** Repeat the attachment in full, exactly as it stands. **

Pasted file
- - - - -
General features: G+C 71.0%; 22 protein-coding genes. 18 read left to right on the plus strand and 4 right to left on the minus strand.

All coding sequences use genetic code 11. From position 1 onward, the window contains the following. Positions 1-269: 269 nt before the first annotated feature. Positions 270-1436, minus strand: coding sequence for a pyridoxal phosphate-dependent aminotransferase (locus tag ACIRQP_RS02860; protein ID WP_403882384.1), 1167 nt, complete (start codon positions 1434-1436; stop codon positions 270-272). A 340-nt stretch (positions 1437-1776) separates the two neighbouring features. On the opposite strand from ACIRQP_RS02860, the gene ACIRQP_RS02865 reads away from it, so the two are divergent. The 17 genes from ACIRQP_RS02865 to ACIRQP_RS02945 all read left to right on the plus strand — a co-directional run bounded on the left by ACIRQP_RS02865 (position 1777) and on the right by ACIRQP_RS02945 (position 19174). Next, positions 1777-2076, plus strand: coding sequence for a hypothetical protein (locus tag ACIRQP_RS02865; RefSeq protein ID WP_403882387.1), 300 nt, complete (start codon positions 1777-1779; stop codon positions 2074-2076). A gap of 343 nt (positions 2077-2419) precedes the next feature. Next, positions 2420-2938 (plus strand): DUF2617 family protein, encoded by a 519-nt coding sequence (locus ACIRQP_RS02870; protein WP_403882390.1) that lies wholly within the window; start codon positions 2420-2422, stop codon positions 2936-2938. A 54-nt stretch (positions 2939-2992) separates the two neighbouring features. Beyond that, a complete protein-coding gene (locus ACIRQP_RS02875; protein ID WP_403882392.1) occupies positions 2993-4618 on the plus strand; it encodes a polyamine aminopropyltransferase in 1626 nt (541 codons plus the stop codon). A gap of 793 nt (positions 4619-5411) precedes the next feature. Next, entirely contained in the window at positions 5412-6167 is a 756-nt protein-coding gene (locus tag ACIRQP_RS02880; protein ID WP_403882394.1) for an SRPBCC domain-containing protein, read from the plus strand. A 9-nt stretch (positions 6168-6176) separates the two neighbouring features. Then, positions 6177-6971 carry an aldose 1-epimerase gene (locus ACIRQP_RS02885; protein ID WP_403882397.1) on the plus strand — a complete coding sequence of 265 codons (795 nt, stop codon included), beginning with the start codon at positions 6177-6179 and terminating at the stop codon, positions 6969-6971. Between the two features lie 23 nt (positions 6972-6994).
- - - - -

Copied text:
General features: G+C 71.0%; 22 protein-coding genes. 18 read left to right on the plus strand and 4 right to left on the minus strand.

All coding sequences use genetic code 11. From position 1 onward, the window contains the following. Positions 1-269: 269 nt before the first annotated feature. Positions 270-1436, minus strand: coding sequence for a pyridoxal phosphate-dependent aminotransferase (locus tag ACIRQP_RS02860; protein ID WP_403882384.1), 1167 nt, complete (start codon positions 1434-1436; stop codon positions 270-272). A 340-nt stretch (positions 1437-1776) separates the two neighbouring features. On the opposite strand from ACIRQP_RS02860, the gene ACIRQP_RS02865 reads away from it, so the two are divergent. The 17 genes from ACIRQP_RS02865 to ACIRQP_RS02945 all read left to right on the plus strand — a co-directional run bounded on the left by ACIRQP_RS02865 (position 1777) and on the right by ACIRQP_RS02945 (position 19174). Next, positions 1777-2076, plus strand: coding sequence for a hypothetical protein (locus tag ACIRQP_RS02865; RefSeq protein ID WP_403882387.1), 300 nt, complete (start codon positions 1777-1779; stop codon positions 2074-2076). A gap of 343 nt (positions 2077-2419) precedes the next feature. Next, positions 2420-2938 (plus strand): DUF2617 family protein, encoded by a 519-nt coding sequence (locus ACIRQP_RS02870; protein WP_403882390.1) that lies wholly within the window; start codon positions 2420-2422, stop codon positions 2936-2938. A 54-nt stretch (positions 2939-2992) separates the two neighbouring features. Beyond that, a complete protein-coding gene (locus ACIRQP_RS02875; protein ID WP_403882392.1) occupies positions 2993-4618 on the plus strand; it encodes a polyamine aminopropyltransferase in 1626 nt (541 codons plus the stop codon). A gap of 793 nt (positions 4619-5411) precedes the next feature. Next, entirely contained in the window at positions 5412-6167 is a 756-nt protein-coding gene (locus tag ACIRQP_RS02880; protein ID WP_403882394.1) for an SRPBCC domain-containing protein, read from the plus strand. A 9-nt stretch (positions 6168-6176) separates the two neighbouring features. Then, positions 6177-6971 carry an aldose 1-epimerase gene (locus ACIRQP_RS02885; protein ID WP_403882397.1) on the plus strand — a complete coding sequence of 265 codons (795 nt, stop codon included), beginning with the start codon at positions 6177-6179 and terminating at the stop codon, positions 6969-6971. Between the two features lie 23 nt (positions 6972-6994).